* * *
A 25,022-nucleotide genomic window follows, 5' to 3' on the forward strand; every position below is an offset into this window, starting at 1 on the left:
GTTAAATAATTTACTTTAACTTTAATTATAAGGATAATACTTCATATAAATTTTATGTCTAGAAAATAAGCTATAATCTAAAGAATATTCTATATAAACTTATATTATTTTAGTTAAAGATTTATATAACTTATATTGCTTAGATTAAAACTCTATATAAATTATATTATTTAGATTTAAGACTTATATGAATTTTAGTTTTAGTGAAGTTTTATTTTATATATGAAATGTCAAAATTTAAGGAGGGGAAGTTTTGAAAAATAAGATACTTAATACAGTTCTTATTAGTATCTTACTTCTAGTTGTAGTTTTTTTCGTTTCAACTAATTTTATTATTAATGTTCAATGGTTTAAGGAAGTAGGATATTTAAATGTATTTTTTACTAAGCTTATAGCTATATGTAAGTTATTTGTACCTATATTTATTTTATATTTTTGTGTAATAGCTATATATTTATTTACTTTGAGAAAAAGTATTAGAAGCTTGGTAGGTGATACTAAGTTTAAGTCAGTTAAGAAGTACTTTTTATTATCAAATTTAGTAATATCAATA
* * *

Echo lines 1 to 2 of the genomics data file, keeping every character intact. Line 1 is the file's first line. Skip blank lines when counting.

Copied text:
A 25,022-nucleotide genomic window follows, 5' to 3' on the forward strand; every position below is an offset into this window, starting at 1 on the left:
GTTAAATAATTTACTTTAACTTTAATTATAAGGATAATACTTCATATAAATTTTATGTCTAGAAAATAAGCTATAATCTAAAGAATATTCTATATAAACTTATATTATTTTAGTTAAAGATTTATATAACTTATATTGCTTAGATTAAAACTCTATATAAATTATATTATTTAGATTTAAGACTTATATGAATTTTAGTTTTAGTGAAGTTTTATTTTATATATGAAATGTCAAAATTTAAGGAGGGGAAGTTTTGAAAAATAAGATACTTAATACAGTTCTTATTAGTATCTTACTTCTAGTTGTAGTTTTTTTCGTTTCAACTAATTTTATTATTAATGTTCAATGGTTTAAGGAAGTAGGATATTTAAATGTATTTTTTACTAAGCTTATAGCTATATGTAAGTTATTTGTACCTATATTTATTTTATATTTTTGTGTAATAGCTATATATTTATTTACTTTGAGAAAAAGTATTAGAAGCTTGGTAGGTGATACTAAGTTTAAGTCAGTTAAGAAGTACTTTTTATTATCAAATTTAGTAATATCAATA